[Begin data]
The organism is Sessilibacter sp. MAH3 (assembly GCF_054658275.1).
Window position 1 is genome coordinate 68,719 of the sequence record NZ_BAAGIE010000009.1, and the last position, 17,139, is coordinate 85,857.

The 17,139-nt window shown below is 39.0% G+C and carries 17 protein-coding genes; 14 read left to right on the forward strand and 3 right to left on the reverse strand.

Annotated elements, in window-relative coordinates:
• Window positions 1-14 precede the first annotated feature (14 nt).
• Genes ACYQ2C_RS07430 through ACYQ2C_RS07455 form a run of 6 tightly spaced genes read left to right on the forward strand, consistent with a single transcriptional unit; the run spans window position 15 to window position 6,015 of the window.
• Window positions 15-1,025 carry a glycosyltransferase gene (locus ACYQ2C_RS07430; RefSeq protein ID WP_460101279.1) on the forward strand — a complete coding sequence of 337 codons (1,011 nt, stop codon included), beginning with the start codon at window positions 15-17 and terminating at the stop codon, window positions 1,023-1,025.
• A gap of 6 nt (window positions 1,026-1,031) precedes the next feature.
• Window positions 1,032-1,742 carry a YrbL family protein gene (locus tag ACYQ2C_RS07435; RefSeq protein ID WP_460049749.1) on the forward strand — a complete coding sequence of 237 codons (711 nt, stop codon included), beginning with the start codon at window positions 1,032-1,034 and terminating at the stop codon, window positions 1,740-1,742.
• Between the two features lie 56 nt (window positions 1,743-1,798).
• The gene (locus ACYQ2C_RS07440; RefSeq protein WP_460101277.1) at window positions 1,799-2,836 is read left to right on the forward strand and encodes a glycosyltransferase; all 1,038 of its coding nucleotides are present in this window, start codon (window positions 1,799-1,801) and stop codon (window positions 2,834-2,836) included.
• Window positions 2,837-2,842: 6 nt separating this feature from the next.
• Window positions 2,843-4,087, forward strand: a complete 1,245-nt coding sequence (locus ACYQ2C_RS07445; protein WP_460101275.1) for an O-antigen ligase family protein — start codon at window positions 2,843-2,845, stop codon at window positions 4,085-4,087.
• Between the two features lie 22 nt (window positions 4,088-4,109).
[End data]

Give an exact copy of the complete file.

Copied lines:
The organism is Sessilibacter sp. MAH3 (assembly GCF_054658275.1).
Window position 1 is genome coordinate 68,719 of the sequence record NZ_BAAGIE010000009.1, and the last position, 17,139, is coordinate 85,857.

The 17,139-nt window shown below is 39.0% G+C and carries 17 protein-coding genes; 14 read left to right on the forward strand and 3 right to left on the reverse strand.

Annotated elements, in window-relative coordinates:
• Window positions 1-14 precede the first annotated feature (14 nt).
• Genes ACYQ2C_RS07430 through ACYQ2C_RS07455 form a run of 6 tightly spaced genes read left to right on the forward strand, consistent with a single transcriptional unit; the run spans window position 15 to window position 6,015 of the window.
• Window positions 15-1,025 carry a glycosyltransferase gene (locus ACYQ2C_RS07430; RefSeq protein ID WP_460101279.1) on the forward strand — a complete coding sequence of 337 codons (1,011 nt, stop codon included), beginning with the start codon at window positions 15-17 and terminating at the stop codon, window positions 1,023-1,025.
• A gap of 6 nt (window positions 1,026-1,031) precedes the next feature.
• Window positions 1,032-1,742 carry a YrbL family protein gene (locus tag ACYQ2C_RS07435; RefSeq protein ID WP_460049749.1) on the forward strand — a complete coding sequence of 237 codons (711 nt, stop codon included), beginning with the start codon at window positions 1,032-1,034 and terminating at the stop codon, window positions 1,740-1,742.
• Between the two features lie 56 nt (window positions 1,743-1,798).
• The gene (locus ACYQ2C_RS07440; RefSeq protein WP_460101277.1) at window positions 1,799-2,836 is read left to right on the forward strand and encodes a glycosyltransferase; all 1,038 of its coding nucleotides are present in this window, start codon (window positions 1,799-1,801) and stop codon (window positions 2,834-2,836) included.
• Window positions 2,837-2,842: 6 nt separating this feature from the next.
• Window positions 2,843-4,087, forward strand: a complete 1,245-nt coding sequence (locus ACYQ2C_RS07445; protein WP_460101275.1) for an O-antigen ligase family protein — start codon at window positions 2,843-2,845, stop codon at window positions 4,085-4,087.
• Between the two features lie 22 nt (window positions 4,088-4,109).